The words keep shouting in your soul. “Joann, your father has died,” slamming against your bones and your organs and your skin like a bullet ricocheting around a steel cavern. You try to drive them away with polite conversation, with reading, with hymn-singing, hoping against hope that driving the words away will drive the reality away as well.
But then the words and reality force their way back and the pain starts again.
“Joann, your precious father stepped into glory this morning.”
“Joann, your wonderful father went home to be with his Savior.”
With every fiber of my being I believe these words, but don’t want to believe them at the same time. He was a precious father, but now he is lost in wonder, love and grace in the presence of Jesus.
Yet here at 30,000 feet above the Pacific Ocean, I feel just plain lost.
Lost in sadness.
Lost in pain.
I know he’s with his Savior, but I want him here with us.
How will I get through the next ten hours on this plane? How will I bear to see my mom and sister and her family at the end of this long journey?
One hour at a time, one grace at a time.
“He giveth more grace when the burdens grow greater; He giveth more strength as the labors increase. To added affliction, He addeth more more mercy; to multiplied sorrows, He multiplies peace.”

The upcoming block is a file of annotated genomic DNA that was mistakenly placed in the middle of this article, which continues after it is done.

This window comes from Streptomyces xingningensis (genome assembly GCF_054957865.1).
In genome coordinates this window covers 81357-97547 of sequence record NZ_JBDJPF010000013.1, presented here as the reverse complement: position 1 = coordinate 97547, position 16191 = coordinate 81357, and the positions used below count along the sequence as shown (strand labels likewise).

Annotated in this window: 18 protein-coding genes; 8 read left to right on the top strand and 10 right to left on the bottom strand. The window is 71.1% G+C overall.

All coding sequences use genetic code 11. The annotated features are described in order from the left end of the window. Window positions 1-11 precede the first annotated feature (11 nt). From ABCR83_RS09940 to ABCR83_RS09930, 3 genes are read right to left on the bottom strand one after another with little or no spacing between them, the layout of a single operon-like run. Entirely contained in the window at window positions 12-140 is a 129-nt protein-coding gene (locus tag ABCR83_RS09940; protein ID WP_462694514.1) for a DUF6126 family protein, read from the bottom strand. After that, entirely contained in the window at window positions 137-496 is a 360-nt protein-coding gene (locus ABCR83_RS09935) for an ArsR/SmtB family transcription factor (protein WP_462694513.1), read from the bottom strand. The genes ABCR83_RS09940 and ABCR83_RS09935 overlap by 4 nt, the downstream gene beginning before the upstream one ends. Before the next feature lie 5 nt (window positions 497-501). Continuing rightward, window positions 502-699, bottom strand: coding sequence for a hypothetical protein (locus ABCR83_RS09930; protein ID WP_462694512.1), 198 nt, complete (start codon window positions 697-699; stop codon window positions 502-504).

Then it hits me.
Despite the pain, I too am lost in love and grace. Sustaining grace.
John Piper describes it like this: “Not grace to bar what is not bliss, nor flight from all distress, but this—the grace that orders our trouble and pain, and then in the darkness is there to sustain.”
Will the sadness and the tears and the pain ever go away?
Probably not. But then again, neither will the grace.
So, my beloved dad is gone. What to say?
The words that scream loudest from my soul are simply, “please come back.” I know he’s in a better placee, but I still want him back here. There are too many words and no words. But following are a few—just a few of the special things I remember about my dad.
He had a sense of humor. He loved to laugh and make others laugh, and he was never in danger of taking himself too seriously.
He was a servant. He would do anything for anybody anytime anyplace, from bringing coffee to my waking mom every morning to fixing church roofs to shoveling neighbor’s driveways.
He was humble. In a stuffy academic world, he was just himself.
He was generous. If there was a financial need, he gave. His giving to us seemed limitless and it gave him great joy.